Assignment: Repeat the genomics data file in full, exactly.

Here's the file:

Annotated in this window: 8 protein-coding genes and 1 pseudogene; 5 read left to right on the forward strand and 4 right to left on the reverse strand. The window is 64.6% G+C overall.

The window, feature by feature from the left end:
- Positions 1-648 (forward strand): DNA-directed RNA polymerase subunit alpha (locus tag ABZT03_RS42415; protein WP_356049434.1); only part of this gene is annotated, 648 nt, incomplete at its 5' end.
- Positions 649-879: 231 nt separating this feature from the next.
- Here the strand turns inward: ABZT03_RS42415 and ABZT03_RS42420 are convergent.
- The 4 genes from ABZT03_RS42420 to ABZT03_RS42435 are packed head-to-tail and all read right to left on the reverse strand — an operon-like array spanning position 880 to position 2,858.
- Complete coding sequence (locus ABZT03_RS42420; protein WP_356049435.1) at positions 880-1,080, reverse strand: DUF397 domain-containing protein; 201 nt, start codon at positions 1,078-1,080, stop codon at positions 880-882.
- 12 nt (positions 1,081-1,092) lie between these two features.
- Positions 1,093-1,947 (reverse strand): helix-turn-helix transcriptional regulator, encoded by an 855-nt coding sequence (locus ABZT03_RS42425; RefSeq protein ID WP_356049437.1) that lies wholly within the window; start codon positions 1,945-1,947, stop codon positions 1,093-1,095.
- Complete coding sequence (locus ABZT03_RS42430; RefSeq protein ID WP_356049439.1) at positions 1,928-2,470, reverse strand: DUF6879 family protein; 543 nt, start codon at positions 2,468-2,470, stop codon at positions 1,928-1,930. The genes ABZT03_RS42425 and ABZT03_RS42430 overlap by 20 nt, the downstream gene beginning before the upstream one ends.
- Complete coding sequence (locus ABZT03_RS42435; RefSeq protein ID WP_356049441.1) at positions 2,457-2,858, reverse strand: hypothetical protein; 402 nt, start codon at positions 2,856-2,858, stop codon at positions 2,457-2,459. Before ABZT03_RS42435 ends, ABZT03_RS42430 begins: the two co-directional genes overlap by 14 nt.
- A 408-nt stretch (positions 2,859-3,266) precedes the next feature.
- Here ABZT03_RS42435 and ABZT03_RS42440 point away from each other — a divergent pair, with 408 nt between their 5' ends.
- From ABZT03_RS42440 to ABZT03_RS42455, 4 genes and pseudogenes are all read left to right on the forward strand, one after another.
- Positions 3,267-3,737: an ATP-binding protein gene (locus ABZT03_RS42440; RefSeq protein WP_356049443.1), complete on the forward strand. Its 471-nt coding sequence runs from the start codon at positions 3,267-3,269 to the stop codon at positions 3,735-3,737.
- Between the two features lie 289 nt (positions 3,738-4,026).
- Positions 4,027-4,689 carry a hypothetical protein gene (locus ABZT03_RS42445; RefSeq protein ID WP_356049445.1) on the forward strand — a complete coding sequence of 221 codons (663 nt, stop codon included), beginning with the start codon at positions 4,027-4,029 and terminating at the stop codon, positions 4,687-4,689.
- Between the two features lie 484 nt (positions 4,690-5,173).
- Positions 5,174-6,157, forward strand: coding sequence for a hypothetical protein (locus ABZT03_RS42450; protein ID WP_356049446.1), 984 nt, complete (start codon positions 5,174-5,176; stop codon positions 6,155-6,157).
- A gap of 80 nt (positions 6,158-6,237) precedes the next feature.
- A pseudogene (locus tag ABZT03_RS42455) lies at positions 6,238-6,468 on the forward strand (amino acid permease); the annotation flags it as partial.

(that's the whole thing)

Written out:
Annotated in this window: 8 protein-coding genes and 1 pseudogene; 5 read left to right on the forward strand and 4 right to left on the reverse strand. The window is 64.6% G+C overall.

The window, feature by feature from the left end:
- Positions 1-648 (forward strand): DNA-directed RNA polymerase subunit alpha (locus tag ABZT03_RS42415; protein WP_356049434.1); only part of this gene is annotated, 648 nt, incomplete at its 5' end.
- Positions 649-879: 231 nt separating this feature from the next.
- Here the strand turns inward: ABZT03_RS42415 and ABZT03_RS42420 are convergent.
- The 4 genes from ABZT03_RS42420 to ABZT03_RS42435 are packed head-to-tail and all read right to left on the reverse strand — an operon-like array spanning position 880 to position 2,858.
- Complete coding sequence (locus ABZT03_RS42420; protein WP_356049435.1) at positions 880-1,080, reverse strand: DUF397 domain-containing protein; 201 nt, start codon at positions 1,078-1,080, stop codon at positions 880-882.
- 12 nt (positions 1,081-1,092) lie between these two features.
- Positions 1,093-1,947 (reverse strand): helix-turn-helix transcriptional regulator, encoded by an 855-nt coding sequence (locus ABZT03_RS42425; RefSeq protein ID WP_356049437.1) that lies wholly within the window; start codon positions 1,945-1,947, stop codon positions 1,093-1,095.
- Complete coding sequence (locus ABZT03_RS42430; RefSeq protein ID WP_356049439.1) at positions 1,928-2,470, reverse strand: DUF6879 family protein; 543 nt, start codon at positions 2,468-2,470, stop codon at positions 1,928-1,930. The genes ABZT03_RS42425 and ABZT03_RS42430 overlap by 20 nt, the downstream gene beginning before the upstream one ends.
- Complete coding sequence (locus ABZT03_RS42435; RefSeq protein ID WP_356049441.1) at positions 2,457-2,858, reverse strand: hypothetical protein; 402 nt, start codon at positions 2,856-2,858, stop codon at positions 2,457-2,459. Before ABZT03_RS42435 ends, ABZT03_RS42430 begins: the two co-directional genes overlap by 14 nt.
- A 408-nt stretch (positions 2,859-3,266) precedes the next feature.
- Here ABZT03_RS42435 and ABZT03_RS42440 point away from each other — a divergent pair, with 408 nt between their 5' ends.
- From ABZT03_RS42440 to ABZT03_RS42455, 4 genes and pseudogenes are all read left to right on the forward strand, one after another.
- Positions 3,267-3,737: an ATP-binding protein gene (locus ABZT03_RS42440; RefSeq protein WP_356049443.1), complete on the forward strand. Its 471-nt coding sequence runs from the start codon at positions 3,267-3,269 to the stop codon at positions 3,735-3,737.
- Between the two features lie 289 nt (positions 3,738-4,026).
- Positions 4,027-4,689 carry a hypothetical protein gene (locus ABZT03_RS42445; RefSeq protein ID WP_356049445.1) on the forward strand — a complete coding sequence of 221 codons (663 nt, stop codon included), beginning with the start codon at positions 4,027-4,029 and terminating at the stop codon, positions 4,687-4,689.
- Between the two features lie 484 nt (positions 4,690-5,173).
- Positions 5,174-6,157, forward strand: coding sequence for a hypothetical protein (locus ABZT03_RS42450; protein ID WP_356049446.1), 984 nt, complete (start codon positions 5,174-5,176; stop codon positions 6,155-6,157).
- A gap of 80 nt (positions 6,158-6,237) precedes the next feature.
- A pseudogene (locus tag ABZT03_RS42455) lies at positions 6,238-6,468 on the forward strand (amino acid permease); the annotation flags it as partial.